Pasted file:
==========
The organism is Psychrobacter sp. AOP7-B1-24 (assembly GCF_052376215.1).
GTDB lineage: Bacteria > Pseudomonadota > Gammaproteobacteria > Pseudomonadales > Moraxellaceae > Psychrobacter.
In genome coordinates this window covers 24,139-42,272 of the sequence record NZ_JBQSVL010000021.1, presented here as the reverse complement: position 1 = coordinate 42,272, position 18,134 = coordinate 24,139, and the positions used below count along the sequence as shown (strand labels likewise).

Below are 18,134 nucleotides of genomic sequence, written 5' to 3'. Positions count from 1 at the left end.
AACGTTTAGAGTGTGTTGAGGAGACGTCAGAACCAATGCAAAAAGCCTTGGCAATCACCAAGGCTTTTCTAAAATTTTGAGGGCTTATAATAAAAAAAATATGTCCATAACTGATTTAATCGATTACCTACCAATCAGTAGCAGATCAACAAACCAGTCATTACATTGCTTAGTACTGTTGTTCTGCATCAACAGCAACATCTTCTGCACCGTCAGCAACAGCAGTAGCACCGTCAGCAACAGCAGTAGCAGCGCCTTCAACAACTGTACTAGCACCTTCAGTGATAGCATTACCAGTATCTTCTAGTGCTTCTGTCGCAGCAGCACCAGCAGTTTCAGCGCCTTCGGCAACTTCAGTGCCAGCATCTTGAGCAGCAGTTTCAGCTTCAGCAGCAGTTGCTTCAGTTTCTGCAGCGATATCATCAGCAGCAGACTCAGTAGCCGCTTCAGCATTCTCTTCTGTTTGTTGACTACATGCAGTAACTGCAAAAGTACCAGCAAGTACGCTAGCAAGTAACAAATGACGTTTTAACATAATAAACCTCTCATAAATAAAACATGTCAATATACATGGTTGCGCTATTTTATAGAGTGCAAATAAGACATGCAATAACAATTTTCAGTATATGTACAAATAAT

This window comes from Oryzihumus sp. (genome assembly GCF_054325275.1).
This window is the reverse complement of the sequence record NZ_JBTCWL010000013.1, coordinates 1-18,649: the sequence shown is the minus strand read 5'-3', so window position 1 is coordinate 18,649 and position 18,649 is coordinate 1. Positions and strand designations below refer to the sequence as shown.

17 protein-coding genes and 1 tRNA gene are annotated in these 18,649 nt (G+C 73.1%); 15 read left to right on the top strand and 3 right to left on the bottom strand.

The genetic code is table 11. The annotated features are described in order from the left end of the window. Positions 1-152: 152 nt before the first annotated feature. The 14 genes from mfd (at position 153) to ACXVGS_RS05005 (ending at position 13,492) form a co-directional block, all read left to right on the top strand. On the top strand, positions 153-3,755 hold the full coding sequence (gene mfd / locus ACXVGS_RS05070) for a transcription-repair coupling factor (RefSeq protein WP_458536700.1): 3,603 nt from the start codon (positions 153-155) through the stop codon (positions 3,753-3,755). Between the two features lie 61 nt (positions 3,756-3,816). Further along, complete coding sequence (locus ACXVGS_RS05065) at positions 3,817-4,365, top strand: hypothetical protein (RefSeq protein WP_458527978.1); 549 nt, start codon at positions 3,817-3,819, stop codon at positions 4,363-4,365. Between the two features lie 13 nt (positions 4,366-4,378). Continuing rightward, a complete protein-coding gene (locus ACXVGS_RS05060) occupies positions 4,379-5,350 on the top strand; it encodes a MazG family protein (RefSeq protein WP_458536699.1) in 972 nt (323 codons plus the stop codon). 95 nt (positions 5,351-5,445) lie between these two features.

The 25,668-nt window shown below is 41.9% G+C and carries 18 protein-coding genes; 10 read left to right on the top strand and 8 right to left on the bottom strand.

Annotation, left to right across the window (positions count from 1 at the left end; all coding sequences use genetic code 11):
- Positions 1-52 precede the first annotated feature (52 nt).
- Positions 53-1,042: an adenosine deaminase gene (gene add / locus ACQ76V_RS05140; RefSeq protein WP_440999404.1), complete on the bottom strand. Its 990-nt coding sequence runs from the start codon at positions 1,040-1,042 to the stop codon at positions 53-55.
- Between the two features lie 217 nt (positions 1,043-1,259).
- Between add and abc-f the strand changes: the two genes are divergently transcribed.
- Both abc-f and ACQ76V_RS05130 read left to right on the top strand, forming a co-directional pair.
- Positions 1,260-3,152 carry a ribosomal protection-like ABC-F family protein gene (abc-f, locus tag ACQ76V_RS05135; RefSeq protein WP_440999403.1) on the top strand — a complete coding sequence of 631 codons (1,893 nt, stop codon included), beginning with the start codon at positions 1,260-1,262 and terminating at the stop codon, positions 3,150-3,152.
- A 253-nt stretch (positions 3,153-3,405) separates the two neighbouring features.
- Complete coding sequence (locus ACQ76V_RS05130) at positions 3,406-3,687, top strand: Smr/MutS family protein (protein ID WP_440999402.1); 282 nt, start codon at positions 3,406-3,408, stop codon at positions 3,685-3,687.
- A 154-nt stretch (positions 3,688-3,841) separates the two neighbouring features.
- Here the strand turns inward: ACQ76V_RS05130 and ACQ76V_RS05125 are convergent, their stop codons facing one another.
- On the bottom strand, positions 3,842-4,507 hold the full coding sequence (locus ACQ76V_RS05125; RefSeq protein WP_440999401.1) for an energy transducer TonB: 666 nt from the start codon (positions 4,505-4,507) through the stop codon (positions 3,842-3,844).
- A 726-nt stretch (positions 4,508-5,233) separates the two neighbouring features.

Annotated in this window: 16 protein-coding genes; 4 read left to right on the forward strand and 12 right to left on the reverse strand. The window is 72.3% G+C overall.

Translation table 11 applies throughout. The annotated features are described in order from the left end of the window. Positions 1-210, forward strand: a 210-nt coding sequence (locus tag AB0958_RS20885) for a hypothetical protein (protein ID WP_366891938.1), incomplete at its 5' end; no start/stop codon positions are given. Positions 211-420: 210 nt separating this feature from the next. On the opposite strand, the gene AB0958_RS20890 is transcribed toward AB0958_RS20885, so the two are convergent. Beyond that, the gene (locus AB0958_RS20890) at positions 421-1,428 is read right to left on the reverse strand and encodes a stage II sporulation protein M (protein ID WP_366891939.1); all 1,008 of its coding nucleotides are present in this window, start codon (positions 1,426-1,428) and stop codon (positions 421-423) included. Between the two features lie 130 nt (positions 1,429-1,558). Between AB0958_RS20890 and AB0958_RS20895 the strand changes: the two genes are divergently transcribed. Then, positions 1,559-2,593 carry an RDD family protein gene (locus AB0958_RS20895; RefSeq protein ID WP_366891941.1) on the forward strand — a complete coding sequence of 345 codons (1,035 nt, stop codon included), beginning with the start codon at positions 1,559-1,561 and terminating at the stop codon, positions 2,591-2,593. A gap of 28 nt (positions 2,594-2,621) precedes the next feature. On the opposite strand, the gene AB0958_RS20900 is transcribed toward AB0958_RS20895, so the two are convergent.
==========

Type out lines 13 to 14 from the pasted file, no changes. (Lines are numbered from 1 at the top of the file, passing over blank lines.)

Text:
- Positions 53-1,042: an adenosine deaminase gene (gene add / locus ACQ76V_RS05140; RefSeq protein WP_440999404.1), complete on the bottom strand. Its 990-nt coding sequence runs from the start codon at positions 1,040-1,042 to the stop codon at positions 53-55.
- Between the two features lie 217 nt (positions 1,043-1,259).